Nathan had to go back to work but my mam was there to support me during the day and take me to my appointments. My consultant was really keen to give me an opportunity to recover but we also had to get cracking with the chemotherapy. When my counts were good, he asked me if I was ready to continue. Whilst I still felt a bit sore and pathetic, I knew how important it was to continue with the treatment and I was ready to resume. The next phase was over five days as an inpatient and whilst I’d only been out of hospital a couple of weeks, I knew this time I wouldn’t have to stay long. I’d learned a lot about hospital stays over Christmas, so I went armed with comforts, including my pillow and duvet. It was hard to move about without the use of my abdominal muscles, but I got through it and was out after five days as planned. During this stay I received a new central line because my veins were hiding after so much use. I decided to go for a Hickman this time after hearing positive stories from nurses and patients. I continued with my protocol for the next five months and it was predominantly as an outpatient with my mam for company. I had two inpatient stays and I got to know my body and the side effect from different chemo drugs. I found this really helped me through my treatment because whilst the hospital was phenomenal, you also need to take responsibility for what you’re accepting. I had most of the common side effects, peripheral neuropathy, a disorder that occurs when your peripheral nerves don’t work properly because they're damaged, mainly affecting my feet but also my hands and digestive system (this still hasn’t shifted). I had oral thrush, skin rashes, severe constipation, sweats, headaches, aching bones and abdominal cramps.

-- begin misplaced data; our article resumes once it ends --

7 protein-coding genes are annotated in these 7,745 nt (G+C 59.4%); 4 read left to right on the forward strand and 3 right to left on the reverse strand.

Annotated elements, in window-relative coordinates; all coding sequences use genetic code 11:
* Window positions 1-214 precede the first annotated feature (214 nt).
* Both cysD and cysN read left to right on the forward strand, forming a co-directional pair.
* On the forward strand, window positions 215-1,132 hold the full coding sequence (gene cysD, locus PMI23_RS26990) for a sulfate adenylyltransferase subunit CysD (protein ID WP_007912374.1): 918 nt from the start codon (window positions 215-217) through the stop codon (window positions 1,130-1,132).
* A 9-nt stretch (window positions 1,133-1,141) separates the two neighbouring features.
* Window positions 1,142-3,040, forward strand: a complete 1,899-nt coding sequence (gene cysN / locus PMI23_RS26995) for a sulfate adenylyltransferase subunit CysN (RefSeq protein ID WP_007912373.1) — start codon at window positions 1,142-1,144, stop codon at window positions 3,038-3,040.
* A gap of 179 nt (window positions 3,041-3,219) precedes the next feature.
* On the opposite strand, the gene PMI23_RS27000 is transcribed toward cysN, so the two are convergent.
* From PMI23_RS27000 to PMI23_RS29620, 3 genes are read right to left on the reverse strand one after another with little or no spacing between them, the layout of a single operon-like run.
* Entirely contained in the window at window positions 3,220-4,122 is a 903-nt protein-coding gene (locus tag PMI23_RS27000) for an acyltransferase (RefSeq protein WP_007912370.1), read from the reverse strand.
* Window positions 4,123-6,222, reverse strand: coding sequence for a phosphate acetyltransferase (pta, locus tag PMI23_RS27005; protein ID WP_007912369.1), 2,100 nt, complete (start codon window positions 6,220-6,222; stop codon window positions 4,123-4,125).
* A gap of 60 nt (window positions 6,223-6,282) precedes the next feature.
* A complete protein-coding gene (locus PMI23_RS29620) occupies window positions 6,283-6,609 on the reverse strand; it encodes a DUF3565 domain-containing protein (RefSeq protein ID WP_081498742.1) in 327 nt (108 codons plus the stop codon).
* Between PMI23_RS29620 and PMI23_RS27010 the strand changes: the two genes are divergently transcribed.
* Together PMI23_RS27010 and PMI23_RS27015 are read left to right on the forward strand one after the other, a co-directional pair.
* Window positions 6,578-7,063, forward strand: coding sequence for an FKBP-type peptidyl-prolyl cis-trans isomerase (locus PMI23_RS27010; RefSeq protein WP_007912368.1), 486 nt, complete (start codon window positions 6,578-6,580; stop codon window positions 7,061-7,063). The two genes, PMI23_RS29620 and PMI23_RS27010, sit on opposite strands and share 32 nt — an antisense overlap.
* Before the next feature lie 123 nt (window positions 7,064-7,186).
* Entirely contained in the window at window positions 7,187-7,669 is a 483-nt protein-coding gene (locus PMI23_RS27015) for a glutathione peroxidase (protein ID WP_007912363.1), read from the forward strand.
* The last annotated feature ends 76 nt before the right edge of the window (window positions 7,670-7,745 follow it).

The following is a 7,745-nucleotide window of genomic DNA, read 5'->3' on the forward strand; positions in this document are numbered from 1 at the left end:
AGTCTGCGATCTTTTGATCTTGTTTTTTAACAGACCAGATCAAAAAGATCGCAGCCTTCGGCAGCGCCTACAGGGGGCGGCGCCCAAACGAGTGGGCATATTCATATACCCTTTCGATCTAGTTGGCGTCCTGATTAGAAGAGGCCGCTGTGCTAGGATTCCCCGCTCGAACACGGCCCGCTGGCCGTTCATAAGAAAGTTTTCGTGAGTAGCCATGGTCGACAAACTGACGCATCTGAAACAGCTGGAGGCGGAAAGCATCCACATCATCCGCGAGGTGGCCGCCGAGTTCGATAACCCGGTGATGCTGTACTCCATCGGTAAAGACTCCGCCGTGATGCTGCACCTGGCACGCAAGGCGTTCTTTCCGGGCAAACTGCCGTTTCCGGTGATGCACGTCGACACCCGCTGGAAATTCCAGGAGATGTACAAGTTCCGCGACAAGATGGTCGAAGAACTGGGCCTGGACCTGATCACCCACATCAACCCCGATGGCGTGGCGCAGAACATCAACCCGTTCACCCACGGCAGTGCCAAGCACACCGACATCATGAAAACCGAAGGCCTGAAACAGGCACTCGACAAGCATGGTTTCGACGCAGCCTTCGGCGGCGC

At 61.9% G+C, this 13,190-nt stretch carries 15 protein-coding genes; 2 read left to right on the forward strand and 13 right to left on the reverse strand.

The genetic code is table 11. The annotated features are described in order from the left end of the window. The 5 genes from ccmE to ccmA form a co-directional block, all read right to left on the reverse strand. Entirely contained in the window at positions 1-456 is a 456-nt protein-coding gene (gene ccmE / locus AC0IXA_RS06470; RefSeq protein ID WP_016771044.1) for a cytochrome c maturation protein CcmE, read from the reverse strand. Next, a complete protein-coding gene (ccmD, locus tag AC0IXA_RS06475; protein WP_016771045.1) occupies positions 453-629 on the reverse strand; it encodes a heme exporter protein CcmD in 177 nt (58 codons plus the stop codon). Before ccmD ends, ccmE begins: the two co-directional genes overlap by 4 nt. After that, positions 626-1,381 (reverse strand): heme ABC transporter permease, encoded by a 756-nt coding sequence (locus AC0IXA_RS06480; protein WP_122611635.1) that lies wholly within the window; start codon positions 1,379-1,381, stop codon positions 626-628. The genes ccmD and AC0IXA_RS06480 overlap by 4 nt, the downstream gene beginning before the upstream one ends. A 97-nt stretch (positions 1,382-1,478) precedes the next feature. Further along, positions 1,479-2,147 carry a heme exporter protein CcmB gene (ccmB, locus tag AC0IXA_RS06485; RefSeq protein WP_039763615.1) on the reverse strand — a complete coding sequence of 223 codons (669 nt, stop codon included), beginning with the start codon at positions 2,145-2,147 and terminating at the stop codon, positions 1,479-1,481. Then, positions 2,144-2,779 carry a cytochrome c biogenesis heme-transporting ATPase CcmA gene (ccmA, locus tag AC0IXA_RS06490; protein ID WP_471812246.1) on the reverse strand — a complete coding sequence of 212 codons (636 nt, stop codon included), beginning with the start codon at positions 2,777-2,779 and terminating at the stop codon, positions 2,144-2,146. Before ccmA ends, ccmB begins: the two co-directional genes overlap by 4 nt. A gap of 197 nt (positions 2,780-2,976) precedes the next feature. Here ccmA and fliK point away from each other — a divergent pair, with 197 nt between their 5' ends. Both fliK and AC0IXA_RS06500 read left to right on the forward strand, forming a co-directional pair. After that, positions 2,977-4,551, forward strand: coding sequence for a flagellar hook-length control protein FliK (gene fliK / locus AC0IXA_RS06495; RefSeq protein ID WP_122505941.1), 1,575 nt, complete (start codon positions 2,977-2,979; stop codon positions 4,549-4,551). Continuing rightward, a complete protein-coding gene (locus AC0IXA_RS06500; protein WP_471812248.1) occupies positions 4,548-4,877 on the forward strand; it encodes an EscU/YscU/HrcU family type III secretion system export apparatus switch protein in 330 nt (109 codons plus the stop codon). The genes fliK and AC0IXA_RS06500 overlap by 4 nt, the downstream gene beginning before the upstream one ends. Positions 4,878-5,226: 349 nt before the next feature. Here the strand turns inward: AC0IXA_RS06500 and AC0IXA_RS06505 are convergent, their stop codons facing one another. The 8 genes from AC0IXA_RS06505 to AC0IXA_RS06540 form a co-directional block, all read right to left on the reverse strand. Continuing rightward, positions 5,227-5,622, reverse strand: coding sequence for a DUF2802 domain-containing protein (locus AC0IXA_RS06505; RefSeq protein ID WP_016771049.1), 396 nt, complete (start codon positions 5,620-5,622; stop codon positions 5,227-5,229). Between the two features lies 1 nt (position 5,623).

I found it really hard at times, my emotions were up and down depending up on the chemo cycle, but my friends, family, the nurses and my Hickman line got me through"